Knewt does a little Gene Kelly impression tonight, showing off his fancy foot work (again, pun intended). I'm slowly getting the hang of using Bob's coding scheme for making motions with Knewt. This sequence shows that standing on one foot is no problem, indicating that walking will be well within the range of the "possible". I was suprised at how stable he is with foot fully exteded and waving about in the air.

The batteries are installed to demonstrate how they will affect the balance and power of the motors to carry the weight. We're going to talk more this week about motion schemes and the the possibility of producing a kit.

We expect to be able to offer a kit for somewhere in the $600 to $1000 range. Please indicate your intrest in a kit by commenting on this blog. We'll use this barometer to guage the intrest and hence the size of the version one production run.

Monday, February 28, 2005

Squat Thrusts

Squat Thrusts! are you kidding? How could anyone turn that down? I'm really amazed at how you can make robots exercise for you? How long till it calls you "beautiful"? But really it's a cool robot. I guess it will be walking soon, then before you know it, a car, college...

my brother Kelvin's response to an invitation to see the bot

Feel the burn.

Bill Hotch

We had a little problem with the ServoMojo losing it's settings on saturday. It worked before the meeting, then when it came time to show off...nothing. Then after the meeting when most everybody had left, bam! (to paraphrase) it snapped back in line and dropped and gave me 50.

We worked over an hour last week stageing a walking sequence when we realized we were breaking the golden rule, "take baby steps" (pun intended). So we backed up a step and went for a "Squat Thrust" movement. This took only 30 minutes or so and we've now tried dozens of motion files based around this motion.

I took it to Stuart's office tonight and we filmed a few routines for the web site. (see the movie)

Tuesday, January 25, 2005

Bob's Script Code in Action

script tests go well
Keith Rowell Design

Bob has designed an ingenious scheme for defining the walking motions for Knewt. And tonight's test was superb. You can see a movie of the action here: (test movie)

The scheme uses two files. One "motion" file for describing a series or routine of motions that includes motor position, speed, acceleration, and timing (when to act). The second "script" file calls the motion files, running one file many times or several simultaneously. We believe this configuration will do the job and it certainly passed the test tonight.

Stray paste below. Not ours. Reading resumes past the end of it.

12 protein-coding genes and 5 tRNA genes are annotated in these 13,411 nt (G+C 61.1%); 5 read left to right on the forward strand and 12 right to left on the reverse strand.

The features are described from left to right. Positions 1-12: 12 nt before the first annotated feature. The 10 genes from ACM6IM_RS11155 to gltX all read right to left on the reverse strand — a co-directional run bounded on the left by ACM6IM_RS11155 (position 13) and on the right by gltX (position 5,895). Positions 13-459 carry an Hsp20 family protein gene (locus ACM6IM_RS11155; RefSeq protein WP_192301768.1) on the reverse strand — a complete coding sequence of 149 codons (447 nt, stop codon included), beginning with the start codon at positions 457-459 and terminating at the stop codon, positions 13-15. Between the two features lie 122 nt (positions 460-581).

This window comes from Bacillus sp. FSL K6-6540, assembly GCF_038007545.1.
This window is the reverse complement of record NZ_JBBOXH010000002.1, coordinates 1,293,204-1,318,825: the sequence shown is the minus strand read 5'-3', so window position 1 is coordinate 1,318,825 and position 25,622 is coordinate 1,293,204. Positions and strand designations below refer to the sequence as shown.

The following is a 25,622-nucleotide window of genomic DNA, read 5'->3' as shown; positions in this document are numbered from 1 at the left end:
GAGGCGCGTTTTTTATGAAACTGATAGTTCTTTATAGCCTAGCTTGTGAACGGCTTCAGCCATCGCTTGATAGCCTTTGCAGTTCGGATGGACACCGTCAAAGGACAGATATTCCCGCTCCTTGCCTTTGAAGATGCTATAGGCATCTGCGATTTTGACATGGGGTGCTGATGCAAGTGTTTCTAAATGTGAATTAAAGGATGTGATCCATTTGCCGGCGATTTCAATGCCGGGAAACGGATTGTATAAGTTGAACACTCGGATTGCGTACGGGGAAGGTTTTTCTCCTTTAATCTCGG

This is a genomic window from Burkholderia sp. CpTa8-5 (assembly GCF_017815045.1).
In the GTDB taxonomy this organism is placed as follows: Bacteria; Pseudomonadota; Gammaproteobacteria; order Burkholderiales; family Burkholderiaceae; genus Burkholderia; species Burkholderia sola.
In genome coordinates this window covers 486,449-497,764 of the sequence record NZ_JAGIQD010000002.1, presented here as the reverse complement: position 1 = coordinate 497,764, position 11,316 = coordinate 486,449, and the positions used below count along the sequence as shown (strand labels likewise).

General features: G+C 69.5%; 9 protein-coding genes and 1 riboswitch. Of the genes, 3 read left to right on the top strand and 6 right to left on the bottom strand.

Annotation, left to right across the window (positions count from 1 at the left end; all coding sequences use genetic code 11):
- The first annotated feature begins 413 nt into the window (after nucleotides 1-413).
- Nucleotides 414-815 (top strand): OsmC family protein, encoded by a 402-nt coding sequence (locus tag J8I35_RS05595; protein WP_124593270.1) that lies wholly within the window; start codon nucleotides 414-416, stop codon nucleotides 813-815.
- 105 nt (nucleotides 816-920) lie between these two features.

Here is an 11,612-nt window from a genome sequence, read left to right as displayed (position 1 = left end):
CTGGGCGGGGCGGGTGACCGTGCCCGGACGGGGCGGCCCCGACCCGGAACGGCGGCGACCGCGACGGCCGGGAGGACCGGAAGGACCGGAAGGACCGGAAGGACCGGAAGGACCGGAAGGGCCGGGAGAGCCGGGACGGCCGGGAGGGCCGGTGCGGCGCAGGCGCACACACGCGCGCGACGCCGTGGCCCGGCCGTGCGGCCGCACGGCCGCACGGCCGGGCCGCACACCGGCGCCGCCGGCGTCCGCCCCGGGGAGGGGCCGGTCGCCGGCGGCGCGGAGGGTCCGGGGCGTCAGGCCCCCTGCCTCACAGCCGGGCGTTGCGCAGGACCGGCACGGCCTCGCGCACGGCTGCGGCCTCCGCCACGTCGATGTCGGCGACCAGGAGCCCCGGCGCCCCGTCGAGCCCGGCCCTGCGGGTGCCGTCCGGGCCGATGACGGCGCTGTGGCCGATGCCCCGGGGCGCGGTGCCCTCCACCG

We can do the "theoretical" motions while making assumptions, but we won't know the actual servo positions and other values until we can test the stuff on the actual robot. You can see a previous mock up movie of the walking motion done on a lego test stand here: (test stand movie)

I ordered washers and standoffs today. There was a technical difficulty the first time ordered (a week ago) so I ordered today over the phone. It must have taken 30 minute's. Anyway, the washers will act as thrust bearings to relieve any rubbing between the aluminum parts at the bearing joints. And the standoffs are a very typical part used in many places.

The pace is really hectic lately, and a hell of alot of fun!

Saturday, January 22, 2005

Shoulder Tail Photos

Shoulder Tail Installed
Keith Rowell Design
The shoulder tail is the removable part of the shoulder plate that makes it possible to install the bearings in the hip bracket. I mentioned these last week but didn't have photos until now.

More Shoulder and Ankle Parts
Keith Rowell Design

Wide mode settings
Keith Rowell Design
Upon testing the motors in wide mode, I discovered that they can be made to go the entire 180 degrees, but at the extreme ends of the sweep, they are "erratic". I will test this with more motors to verify, but for the moment I'm sending 7000 to -7000 position commands. This gives about 160 degrees of movement instead of 180, but is stable and there is no motor overheating.

Servo Internal Stop
Keith Rowell Design

I was noticing alot of motor overheating while testing and opened a couple to have a look. I can't be sure, but my theory is that misaligned servo stops were restricting full motion and causing a stall current condition.

The stops get misaligned by turning the servo horn by hand. The gearbox has a huge ratio with 5 stages, and turning the gearset from the horn causes the geartrain to jump teeth and then the factory settings are out of alignment. Upon opening some motors, I found that there were even a couple broken teeth.

I think I recall being told not to turn these by hand. But I obviously didn't listen as you won't. I'm looking now for the "I told you so!"

Removing the stop with a dremmel tool
Keith Rowell Design

Instead of trying to find the original factory setting, I decided to remove the mechanical stop entirely. This was very easy with a dremmel tool. I don't think the remaining position sensor (pot) can get "un-set" because it keeps telling the servo to turn until x is reached.

The good news is that "un-dammaged" motors can do the whole 180degrees with no trouble. I will do more testing to ensure that the expanded pulse width isn't doing any damage to the circuitry.